Q: “We’re finally ready. How do we let the broader world know about our incredible story?”

A: Though I do speak with a lot of companies who are stuck on the previous question of when to begin, I encounter at least as many who recognize that they’re ready to take the next step. These are often startups or mid-stage companies who tell me, “Our science has been proven, our tech is ready, we have an incredible story. We’re ready to take lots of meetings with potential investors or partners/collaborators and we know we have to put our best foot forward in order to land those meetings and get the right attention. How do we start?” Or they’re even later-stage companies – CMOs or CROs who’ve been around a few years and already have customers, or biotechs heading into pivotal trials – whose word-of-mouth approach has taken them as far as it can go, and who recognize that they need to up their game to get the attention they want from the stakeholders that matter.

In either case, the journey towards brand recognition, trust, and credibility starts with a single step: a strong story. Companies need to take a hard look at their messaging, and the narrative or theme that wraps around it, to make sure it is understandable, compelling, and addresses the audience need. From there we can start to think about all the tactics to get your story out there – sponsored content, earned media, catchy LinkedIn posts, conference speaking opportunities, blogs, webinars, and on and on.

There are tons of ways to get your story out there, and your PR team can work with you to create the best plan for you. But any agency that jumps right into tactics without first helping you identify and solidify your core story is just doing busywork.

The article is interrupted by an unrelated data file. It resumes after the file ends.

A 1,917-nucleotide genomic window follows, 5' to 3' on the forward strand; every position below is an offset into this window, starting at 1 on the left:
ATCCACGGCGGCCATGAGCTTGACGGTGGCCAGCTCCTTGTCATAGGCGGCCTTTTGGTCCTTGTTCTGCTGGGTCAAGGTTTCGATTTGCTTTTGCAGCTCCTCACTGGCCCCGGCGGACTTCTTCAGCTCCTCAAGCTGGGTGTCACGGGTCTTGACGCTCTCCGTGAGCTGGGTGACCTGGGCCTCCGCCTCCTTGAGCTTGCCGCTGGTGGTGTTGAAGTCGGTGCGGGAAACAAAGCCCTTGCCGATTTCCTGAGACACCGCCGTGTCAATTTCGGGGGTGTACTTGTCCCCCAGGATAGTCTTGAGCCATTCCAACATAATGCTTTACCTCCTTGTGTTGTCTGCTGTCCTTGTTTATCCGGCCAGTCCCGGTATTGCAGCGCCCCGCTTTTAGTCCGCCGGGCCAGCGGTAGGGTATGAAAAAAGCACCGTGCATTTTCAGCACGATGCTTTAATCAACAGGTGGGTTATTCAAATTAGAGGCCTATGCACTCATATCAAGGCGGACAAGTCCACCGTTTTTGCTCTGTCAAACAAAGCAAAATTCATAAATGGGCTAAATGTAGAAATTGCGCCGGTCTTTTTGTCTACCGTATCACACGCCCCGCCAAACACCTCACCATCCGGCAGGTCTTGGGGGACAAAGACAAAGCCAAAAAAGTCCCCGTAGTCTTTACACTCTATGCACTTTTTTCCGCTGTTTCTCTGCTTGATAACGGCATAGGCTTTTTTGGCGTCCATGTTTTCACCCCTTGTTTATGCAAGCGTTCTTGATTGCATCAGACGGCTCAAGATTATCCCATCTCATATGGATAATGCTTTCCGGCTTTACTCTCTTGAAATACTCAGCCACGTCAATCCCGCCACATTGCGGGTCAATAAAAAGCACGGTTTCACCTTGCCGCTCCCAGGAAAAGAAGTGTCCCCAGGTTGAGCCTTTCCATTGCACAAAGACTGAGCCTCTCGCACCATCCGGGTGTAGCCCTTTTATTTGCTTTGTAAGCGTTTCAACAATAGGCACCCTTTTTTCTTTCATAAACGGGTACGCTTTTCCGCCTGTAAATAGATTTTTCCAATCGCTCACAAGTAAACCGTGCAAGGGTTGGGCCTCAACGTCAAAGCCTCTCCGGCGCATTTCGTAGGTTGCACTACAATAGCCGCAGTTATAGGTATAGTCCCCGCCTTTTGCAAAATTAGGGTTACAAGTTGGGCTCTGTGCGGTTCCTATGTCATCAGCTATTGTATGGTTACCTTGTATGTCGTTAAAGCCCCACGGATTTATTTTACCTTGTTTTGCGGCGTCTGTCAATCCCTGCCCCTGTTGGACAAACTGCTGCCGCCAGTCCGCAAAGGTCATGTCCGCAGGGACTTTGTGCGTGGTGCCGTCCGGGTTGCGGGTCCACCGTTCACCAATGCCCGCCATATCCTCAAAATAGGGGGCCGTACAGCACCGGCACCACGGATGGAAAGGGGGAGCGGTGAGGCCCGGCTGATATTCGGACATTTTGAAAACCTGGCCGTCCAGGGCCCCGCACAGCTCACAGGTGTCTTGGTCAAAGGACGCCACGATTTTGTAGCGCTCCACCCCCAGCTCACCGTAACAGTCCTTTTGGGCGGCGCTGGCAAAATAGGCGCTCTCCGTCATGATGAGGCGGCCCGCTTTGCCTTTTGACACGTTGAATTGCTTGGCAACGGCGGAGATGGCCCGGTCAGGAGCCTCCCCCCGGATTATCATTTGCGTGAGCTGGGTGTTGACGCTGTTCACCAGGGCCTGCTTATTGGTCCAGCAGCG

Q: “What should we be doing on LinkedIn?”

A: If you're looking to raise awareness, build credibility, and become an active part of relevant industry conversations, there’s no doubt that LinkedIn needs to be part of your overall comms/PR strategy. Most CEOs and organizations have – reluctantly or otherwise – come to terms with the fact that they need to have a presence on social media. But what does that mean? What should we post? How often should we post? How do we create content that people will actually see and then engage with?

The key, again, is to start with a strong message. Begin with determining your “content pillars” – three to five industry issues or subtopics that will be interesting to your audience and are not just opportunities for you to talk about your company, science, or products. Examples of content pillars, depending on your company’s focus, might be things like health equity, patient outcomes, market access, cost efficiency, AI in drug development, medication adherence, and so on. Once you determine what broader topics your prospects and peers care about, you can build a monthly calendar of thoughtful, intentional social posts, where each post is built with both a specific content pillar and specific sub-audience in mind.